summaryfish thought extinct since the Cretaceous period but found in 1938 off the coast of Africa
overviewCoelacanths (/ˈsiːləkænθ/ (Listen) SEE-lə-kanth), two species in the genus Latimeria It constitutes a currently rare fish order, which includes several species: the West Indian Ocean coelacanth (Latimeria chalumnae) found near the Comoro Islands to the east, off the coast of Africa, and the Indonesian coelacanth (Latimeria menadoensis). They follow the earliest known lineage of Sarcopterygii (lobe fish and tetrapods), meaning they are more closely related to goldfish, reptiles, and mammals than to the common ray-finned fish. They are found along the Indian Ocean and the coasts of Indonesia. Since there are only two species of coelacanth and both are threatened, it is ranked the most endangered animal in the world. The western Indian Ocean coelacanth is a critically endangered species.
Coelacanths, a group of lobed finned fish related to Aquarium fish and lungfish, and some extinct Devonian fish such as osteolepiformas, porolepiformas, rhizodonts, and Panderichthys belong to the subclass. Coelacanths were thought to have gone extinct in the Late Cretaceous, about 66 million years ago, but were rediscovered off the coast of South Africa in 1938.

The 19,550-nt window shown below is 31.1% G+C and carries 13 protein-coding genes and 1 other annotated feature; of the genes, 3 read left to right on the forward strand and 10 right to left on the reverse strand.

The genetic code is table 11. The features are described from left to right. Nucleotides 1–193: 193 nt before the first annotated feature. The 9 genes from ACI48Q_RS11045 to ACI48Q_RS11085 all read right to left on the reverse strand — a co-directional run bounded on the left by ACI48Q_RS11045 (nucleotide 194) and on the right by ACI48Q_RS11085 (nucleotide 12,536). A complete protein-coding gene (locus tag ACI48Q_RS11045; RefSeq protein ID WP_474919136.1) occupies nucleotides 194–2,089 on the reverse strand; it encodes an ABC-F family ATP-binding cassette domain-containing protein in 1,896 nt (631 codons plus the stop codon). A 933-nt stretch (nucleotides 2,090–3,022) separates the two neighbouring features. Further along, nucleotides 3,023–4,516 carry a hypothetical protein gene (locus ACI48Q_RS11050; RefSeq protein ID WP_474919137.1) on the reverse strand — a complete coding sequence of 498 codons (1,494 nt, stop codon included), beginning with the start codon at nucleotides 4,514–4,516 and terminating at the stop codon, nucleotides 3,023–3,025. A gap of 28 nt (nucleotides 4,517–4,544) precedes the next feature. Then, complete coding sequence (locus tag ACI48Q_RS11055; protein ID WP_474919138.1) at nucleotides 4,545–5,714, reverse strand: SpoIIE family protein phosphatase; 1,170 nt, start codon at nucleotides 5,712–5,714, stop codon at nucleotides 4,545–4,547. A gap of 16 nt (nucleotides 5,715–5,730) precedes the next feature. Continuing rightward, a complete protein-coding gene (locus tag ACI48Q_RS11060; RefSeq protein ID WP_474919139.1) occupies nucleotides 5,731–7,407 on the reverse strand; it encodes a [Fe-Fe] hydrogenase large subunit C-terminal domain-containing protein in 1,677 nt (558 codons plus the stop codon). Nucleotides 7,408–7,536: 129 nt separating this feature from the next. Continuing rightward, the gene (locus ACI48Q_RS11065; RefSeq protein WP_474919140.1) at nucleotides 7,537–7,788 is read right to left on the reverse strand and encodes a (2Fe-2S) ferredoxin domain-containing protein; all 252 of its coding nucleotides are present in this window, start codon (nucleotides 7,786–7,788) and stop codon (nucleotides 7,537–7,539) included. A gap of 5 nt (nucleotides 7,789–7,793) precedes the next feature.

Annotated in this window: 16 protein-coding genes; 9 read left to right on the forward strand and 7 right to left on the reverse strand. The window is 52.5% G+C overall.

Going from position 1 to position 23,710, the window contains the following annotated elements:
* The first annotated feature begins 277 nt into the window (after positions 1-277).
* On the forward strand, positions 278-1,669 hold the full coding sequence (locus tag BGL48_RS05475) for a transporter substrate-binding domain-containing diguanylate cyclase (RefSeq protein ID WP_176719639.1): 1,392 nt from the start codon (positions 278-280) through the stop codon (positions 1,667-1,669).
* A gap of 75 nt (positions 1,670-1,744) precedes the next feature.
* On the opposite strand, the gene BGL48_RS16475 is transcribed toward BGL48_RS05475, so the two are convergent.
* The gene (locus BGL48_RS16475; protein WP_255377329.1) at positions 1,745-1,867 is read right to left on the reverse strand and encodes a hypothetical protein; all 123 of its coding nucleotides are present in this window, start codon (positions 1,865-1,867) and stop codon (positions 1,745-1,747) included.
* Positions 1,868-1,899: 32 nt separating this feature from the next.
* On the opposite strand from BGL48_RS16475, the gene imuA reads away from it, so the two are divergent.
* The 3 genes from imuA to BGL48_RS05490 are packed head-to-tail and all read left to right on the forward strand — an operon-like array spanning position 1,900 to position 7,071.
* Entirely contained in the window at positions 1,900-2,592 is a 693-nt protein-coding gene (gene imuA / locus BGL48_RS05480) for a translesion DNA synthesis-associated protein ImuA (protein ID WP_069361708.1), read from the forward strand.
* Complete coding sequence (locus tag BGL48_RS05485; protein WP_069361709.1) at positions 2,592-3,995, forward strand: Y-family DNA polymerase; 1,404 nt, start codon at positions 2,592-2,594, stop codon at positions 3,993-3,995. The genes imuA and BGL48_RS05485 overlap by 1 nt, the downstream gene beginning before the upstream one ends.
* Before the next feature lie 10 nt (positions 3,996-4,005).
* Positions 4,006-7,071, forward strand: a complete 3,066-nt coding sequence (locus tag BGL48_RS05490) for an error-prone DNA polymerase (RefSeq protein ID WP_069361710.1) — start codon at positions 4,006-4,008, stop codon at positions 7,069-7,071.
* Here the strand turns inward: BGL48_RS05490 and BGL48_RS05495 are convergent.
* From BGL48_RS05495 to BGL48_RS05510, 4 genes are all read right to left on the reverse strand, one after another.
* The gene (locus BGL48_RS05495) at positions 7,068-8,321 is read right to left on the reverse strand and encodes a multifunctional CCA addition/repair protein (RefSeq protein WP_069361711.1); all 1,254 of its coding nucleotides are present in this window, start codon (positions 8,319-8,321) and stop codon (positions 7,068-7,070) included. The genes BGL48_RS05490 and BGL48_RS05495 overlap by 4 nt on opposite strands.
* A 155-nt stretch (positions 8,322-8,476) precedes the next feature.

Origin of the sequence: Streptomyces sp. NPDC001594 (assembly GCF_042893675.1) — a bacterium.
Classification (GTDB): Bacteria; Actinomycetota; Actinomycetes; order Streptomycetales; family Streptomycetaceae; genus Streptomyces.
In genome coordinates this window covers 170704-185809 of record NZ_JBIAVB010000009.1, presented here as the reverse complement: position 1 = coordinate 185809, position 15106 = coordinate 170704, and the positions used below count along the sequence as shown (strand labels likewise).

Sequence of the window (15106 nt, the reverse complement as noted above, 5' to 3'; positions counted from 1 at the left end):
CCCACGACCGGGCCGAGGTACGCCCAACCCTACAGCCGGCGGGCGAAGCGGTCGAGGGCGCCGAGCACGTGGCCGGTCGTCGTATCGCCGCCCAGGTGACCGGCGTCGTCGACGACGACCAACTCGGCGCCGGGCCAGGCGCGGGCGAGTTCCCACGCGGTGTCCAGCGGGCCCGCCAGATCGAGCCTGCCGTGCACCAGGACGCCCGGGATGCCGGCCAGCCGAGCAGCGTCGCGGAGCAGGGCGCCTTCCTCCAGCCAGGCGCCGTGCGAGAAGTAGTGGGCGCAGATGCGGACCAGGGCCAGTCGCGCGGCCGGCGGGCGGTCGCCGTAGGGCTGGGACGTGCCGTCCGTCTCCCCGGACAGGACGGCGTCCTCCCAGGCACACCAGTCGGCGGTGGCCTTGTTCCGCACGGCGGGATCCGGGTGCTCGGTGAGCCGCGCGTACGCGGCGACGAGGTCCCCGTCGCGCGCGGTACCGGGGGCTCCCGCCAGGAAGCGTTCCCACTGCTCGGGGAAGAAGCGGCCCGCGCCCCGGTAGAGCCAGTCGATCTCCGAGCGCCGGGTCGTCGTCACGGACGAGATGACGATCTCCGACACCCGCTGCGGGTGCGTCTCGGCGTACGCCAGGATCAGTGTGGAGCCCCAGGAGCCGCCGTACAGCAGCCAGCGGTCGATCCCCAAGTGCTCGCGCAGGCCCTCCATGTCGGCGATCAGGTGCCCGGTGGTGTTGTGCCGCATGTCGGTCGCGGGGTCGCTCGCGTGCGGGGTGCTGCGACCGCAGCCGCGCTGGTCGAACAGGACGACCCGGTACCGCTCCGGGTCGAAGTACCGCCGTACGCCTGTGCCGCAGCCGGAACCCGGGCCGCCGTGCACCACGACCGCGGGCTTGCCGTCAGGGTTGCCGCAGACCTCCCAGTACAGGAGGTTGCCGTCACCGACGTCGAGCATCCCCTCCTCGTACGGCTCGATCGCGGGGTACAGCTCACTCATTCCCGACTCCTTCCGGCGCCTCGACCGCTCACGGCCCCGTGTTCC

The coelacanth was long thought of as a "living fossil" because scientists thought it was the only member of a taxon known from fossils alone, no close relationships were alive, and it evolved in its present form roughly 400 million years ago. However, some recent studies have shown that coelacanth body shapes are much more diverse than previously thought. Conchial fish class General fins subclimber General name of coelacanth eye fish. English name for coelacanth. It appeared about 400 million years ago and began to decline 100 million years ago and was thought to have disappeared about ten million years ago. However, in 1938, Latimeria Carmona (living body length 1.4 m, weight 58 kg), a coelacanth species living off the southeastern coast of South Africa, was captured. After the Second World War, as a result of exploration efforts, the second Malania · Anjuana was captured in 1952. The catch report continues after that, but both are caught around the Comoros at a depth of 70 to 600 m. Some body length is 1.6 m and weighs 80 kg, and the body is somewhat compressed. The fin is characterized by having a stem and the spinal tube is tubular. On the other hand, terrestrial quadrupeds are said to be close to their ancestors, although there are many primitive points in form. There are many fossils, but the genus and divisions differ from existing species.
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